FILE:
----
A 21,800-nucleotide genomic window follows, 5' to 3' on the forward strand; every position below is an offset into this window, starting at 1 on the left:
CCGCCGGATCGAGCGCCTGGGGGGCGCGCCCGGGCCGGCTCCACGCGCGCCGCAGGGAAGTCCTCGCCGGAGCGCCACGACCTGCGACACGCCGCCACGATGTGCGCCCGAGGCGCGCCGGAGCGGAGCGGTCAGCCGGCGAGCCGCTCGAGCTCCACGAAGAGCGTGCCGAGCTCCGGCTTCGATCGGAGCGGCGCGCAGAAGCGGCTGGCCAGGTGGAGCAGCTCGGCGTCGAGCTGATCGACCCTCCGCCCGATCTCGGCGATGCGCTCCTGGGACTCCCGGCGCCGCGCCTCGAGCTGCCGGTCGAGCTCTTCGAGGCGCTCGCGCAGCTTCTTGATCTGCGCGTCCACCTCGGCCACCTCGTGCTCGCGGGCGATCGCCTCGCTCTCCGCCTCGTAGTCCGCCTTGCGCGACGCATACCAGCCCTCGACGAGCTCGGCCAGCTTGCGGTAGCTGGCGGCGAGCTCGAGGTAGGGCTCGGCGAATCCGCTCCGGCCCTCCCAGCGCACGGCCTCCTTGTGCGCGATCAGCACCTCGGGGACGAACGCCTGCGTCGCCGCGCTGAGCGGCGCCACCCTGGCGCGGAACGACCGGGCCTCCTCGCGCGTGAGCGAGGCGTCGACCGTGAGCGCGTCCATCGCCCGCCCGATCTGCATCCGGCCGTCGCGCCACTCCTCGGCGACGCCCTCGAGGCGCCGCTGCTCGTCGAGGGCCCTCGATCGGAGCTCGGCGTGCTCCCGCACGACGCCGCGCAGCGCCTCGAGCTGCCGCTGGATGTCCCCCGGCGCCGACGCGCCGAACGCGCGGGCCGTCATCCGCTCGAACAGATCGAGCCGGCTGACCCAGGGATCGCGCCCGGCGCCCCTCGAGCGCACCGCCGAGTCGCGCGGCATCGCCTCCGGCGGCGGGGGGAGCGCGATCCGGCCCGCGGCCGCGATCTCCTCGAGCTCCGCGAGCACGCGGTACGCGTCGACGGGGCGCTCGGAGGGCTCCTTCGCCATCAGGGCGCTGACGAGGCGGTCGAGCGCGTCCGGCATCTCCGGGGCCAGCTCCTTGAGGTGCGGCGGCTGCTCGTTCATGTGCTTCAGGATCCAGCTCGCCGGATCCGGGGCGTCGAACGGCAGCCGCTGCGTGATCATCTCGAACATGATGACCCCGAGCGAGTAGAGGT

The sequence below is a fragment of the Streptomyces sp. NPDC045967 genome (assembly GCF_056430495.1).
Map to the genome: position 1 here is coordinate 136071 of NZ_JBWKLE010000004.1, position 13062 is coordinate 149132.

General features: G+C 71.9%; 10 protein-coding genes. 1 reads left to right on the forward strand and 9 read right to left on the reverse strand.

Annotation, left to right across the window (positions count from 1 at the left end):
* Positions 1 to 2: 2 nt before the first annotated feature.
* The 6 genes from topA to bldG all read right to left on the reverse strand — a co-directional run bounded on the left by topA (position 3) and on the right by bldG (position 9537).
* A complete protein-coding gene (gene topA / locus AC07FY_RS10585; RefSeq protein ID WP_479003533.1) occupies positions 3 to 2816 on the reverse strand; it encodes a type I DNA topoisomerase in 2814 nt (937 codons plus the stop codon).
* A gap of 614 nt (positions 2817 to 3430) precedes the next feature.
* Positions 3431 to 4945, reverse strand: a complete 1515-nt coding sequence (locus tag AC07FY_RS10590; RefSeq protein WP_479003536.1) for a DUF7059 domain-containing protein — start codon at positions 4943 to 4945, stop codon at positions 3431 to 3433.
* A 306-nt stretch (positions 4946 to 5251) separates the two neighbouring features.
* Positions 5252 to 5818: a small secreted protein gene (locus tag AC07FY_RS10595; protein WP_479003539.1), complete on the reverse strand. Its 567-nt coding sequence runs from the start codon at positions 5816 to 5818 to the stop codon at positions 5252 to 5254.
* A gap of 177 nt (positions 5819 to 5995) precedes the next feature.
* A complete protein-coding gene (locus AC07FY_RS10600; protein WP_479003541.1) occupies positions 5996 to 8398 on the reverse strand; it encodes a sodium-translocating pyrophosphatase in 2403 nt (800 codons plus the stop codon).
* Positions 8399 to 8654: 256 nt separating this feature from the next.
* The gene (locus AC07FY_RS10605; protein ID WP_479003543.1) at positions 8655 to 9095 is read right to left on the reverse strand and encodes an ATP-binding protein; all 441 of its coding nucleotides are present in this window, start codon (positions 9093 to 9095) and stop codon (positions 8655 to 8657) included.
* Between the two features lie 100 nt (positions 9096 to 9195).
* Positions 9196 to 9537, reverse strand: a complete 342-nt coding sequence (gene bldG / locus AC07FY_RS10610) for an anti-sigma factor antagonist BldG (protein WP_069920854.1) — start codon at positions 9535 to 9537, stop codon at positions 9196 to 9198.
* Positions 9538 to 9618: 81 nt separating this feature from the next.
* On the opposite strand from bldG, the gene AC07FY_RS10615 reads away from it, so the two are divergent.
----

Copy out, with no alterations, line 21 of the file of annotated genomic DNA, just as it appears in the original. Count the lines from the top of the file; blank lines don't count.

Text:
* On the opposite strand from bldG, the gene AC07FY_RS10615 reads away from it, so the two are divergent.